As the benefits of local economic development (LED) are becoming better known in Cambodia, one of the earliest proponents of the approach in the country, the National League of Councils of the Kingdom of Cambodia (NLC), is fast becoming recognized as a national leader. In this role, it is helping to train the next generation of practitioners, helping the benefits of LED to be shared more widely around the country.
“Although the concept of LED is still relatively new in Cambodia, NLC has been working with some of its members to apply the approach for some time now,” says Pok Sokundara, who is secretary general of NLC. “With support from our partners at the Chilliwack Economic Partners Corporation (CEPCO) and the City of Chilliwack, B.C., we first started working on it through FCM’s Municipal Partners for Economic Development (MPED) program, so have been involved in Cambodia’s LED journey from the beginning.”
LED aims to improve the economic potential of municipalities and then scale up to the macro level by increasing local economic growth, job creation and sustainable development. “The local level is the most appropriate place for economic interventions,” says Sokundara, “as it is closest to the people and therefore, most accountable.”
After MPED came to a close, FCM began working with NLC and CEPCO/Chilliwack to implement a new program in Cambodia: Partnerships for Municipal Innovation in ¬Local Economic Development (PMI-LED). This new five-year program started in 2016, and aims to increase sustainable economic growth at the local level by strengthening the capacity of municipal governments in select countries, including Cambodia.
“We have been aiming to take the knowledge we learned from our earlier work and expand it so we can create an enabling environment for LED in other municipalities, and among other local governments,” says Sokundara.
NLC has developed a pool of LED trainers drawn from the nine of its member municipalities and districts that were involved in MPED, as well another 11 districts in Siem Reap province that had been working with GIZ, Germany’s international development agency. One of the first objectives of the new program has been to strengthen the existing knowledge base of those in the pool, and then support them to share this knowledge with others.
“There are very few human resources for LED in Cambodia,” says Sokundara. “Essentially, we needed to work with what we had and focus on deepening their learning and understanding, while at the same time training them to become trainers themselves.”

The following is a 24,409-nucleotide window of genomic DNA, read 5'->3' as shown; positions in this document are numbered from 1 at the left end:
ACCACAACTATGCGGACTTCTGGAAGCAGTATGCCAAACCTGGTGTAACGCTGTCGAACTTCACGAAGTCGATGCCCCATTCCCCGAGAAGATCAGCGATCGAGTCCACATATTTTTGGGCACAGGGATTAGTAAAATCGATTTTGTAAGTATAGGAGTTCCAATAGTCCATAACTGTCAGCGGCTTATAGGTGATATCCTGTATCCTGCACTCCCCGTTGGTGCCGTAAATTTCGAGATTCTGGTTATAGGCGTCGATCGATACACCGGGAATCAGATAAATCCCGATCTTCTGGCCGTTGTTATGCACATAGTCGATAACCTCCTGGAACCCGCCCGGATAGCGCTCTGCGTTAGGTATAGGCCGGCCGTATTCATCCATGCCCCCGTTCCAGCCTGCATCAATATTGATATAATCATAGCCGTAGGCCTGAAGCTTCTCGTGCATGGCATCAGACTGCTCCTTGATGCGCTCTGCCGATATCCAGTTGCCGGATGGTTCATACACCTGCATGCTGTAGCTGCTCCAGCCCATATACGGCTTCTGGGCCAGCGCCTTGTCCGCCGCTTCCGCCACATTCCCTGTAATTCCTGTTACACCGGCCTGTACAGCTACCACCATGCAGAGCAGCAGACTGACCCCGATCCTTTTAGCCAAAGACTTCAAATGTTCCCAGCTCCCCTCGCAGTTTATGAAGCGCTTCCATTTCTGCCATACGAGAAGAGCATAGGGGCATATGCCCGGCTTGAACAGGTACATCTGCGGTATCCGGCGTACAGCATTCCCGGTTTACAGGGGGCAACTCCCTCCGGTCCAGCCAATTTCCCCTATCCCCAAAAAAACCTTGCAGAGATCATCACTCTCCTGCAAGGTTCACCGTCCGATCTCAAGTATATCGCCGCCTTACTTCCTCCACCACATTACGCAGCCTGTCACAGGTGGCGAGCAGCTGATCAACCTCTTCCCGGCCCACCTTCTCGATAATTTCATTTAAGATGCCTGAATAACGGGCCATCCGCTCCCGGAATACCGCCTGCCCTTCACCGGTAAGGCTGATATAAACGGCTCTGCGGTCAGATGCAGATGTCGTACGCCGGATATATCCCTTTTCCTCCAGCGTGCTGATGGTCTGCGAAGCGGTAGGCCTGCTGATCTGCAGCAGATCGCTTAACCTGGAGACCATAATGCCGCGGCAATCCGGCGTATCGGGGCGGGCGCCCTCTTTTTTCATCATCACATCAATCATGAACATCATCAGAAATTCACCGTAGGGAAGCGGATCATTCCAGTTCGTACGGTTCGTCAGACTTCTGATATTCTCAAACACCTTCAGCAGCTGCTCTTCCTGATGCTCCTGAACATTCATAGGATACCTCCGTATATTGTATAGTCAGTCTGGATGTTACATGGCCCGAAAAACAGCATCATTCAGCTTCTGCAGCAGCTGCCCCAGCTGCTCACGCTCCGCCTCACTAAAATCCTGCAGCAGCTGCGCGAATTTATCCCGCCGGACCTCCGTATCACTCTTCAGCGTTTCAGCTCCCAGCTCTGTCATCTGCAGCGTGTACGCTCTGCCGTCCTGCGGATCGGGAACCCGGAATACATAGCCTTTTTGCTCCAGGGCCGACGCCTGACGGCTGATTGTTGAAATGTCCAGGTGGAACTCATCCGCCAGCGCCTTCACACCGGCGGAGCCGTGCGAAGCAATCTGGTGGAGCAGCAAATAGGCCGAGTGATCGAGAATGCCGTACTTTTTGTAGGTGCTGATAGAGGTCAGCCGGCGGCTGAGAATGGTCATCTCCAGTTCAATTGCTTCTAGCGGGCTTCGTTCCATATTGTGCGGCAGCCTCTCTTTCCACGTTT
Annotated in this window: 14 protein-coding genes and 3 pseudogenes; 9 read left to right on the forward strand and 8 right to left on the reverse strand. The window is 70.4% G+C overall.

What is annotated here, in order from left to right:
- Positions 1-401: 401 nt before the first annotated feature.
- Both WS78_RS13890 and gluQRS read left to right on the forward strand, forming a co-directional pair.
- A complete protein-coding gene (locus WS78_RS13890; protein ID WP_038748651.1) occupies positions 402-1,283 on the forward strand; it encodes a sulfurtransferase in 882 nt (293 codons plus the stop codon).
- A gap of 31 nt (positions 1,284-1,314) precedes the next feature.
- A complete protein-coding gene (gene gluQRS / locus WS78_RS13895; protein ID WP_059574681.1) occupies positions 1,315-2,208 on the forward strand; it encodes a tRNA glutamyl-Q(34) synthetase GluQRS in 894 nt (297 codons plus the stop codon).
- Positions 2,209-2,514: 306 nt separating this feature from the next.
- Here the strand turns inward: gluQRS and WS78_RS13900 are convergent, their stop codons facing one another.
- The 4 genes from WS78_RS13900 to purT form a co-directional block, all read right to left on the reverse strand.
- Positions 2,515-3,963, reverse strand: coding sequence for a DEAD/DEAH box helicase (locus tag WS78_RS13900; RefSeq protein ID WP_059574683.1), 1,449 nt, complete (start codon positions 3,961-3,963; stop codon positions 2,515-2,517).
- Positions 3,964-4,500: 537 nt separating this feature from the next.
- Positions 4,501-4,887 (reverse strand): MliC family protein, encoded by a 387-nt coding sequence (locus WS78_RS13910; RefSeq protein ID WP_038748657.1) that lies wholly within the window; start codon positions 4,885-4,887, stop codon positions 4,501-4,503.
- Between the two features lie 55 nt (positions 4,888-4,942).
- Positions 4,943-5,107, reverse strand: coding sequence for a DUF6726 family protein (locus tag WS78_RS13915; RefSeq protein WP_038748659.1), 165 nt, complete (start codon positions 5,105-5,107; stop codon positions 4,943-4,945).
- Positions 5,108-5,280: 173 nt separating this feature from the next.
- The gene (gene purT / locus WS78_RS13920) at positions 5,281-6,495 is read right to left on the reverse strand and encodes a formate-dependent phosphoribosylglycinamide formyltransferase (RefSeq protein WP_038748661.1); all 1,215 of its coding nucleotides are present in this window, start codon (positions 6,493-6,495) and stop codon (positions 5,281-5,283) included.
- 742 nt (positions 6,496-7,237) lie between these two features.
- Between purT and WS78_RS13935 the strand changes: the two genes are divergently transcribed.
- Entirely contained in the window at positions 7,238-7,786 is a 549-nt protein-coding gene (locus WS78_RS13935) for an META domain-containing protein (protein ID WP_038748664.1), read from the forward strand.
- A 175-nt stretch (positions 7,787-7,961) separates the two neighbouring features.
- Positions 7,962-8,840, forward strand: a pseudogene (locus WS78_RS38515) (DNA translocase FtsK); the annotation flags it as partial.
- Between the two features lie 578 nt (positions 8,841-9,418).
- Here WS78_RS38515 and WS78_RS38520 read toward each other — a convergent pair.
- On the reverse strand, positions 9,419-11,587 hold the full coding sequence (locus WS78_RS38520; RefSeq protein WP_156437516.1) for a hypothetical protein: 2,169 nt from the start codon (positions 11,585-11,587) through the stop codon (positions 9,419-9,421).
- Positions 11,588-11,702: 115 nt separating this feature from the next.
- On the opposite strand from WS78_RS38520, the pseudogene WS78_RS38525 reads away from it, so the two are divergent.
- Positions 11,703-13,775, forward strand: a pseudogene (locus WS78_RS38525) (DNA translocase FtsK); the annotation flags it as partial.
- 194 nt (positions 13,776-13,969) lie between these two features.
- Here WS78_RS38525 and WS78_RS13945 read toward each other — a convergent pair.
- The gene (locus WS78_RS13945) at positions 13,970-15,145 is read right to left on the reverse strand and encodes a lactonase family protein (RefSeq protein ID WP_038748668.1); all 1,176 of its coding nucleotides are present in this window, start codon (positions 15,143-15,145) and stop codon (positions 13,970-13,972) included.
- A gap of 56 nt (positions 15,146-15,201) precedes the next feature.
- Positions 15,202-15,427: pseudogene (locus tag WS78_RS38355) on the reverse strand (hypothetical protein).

In 2017 and 2018, CEPCO and NLC delivered two training courses to this pool of new trainers: the first focused on LED methodology, capacity development and consultation; the second aimed to develop the trainers’ skills as trainers, so they might disseminate their knowledge and skills further. In addition to this, a study tour to Siem Reap and Vietnam was organized, which helped the pool understand the context needed for LED to work successfully.
Participants in the training have also helped prepare, edit and shape a training needs assessment on LED and LED planning, as well as an “LED 101” training course. These documents will be used as a pilot test for training courses in the third quarter of 2018-2019.
“The group has already delivered five training courses on the concept of LED to provincial council members and staff from several provinces, as well as staff and elected officials from districts, communes and sangkats,” says Sokundara. Significantly, they have also trained officials and advisors from the National Committee for Sub-National Democratic Development (NCDD).
“There is no doubt that the recent training has helped build the skills and confidence of the training pool,” says Sokundara. “By sharing this information with local authorities from around the country, so far 245 people (58 of whom are women) have gained good knowledge and experience of local economic development.”
This knowledge sharing has also helped some local authorities in Cambodia to change their minds about priorities in their regions.
“Now, they are including LED and not just focusing on building infrastructure,” says Sokundara. “They have integrated LED activities into the extension of their three-year investment plan. We know this is a long process, but we feel we have made a good start.”
- NLC has been recognized as a leader in LED in Cambodia
- First group of LED trainers received further training in LED approaches, and developed skills to enable them to share their knowledge
- 245 people (58 of whom are women) have been trained in LED
- LED is becoming a recognized part of municipal planning in some Cambodian municipalities
Visit out our Partnerships for Municipal Innovation page to learn more about our work in Cambodia.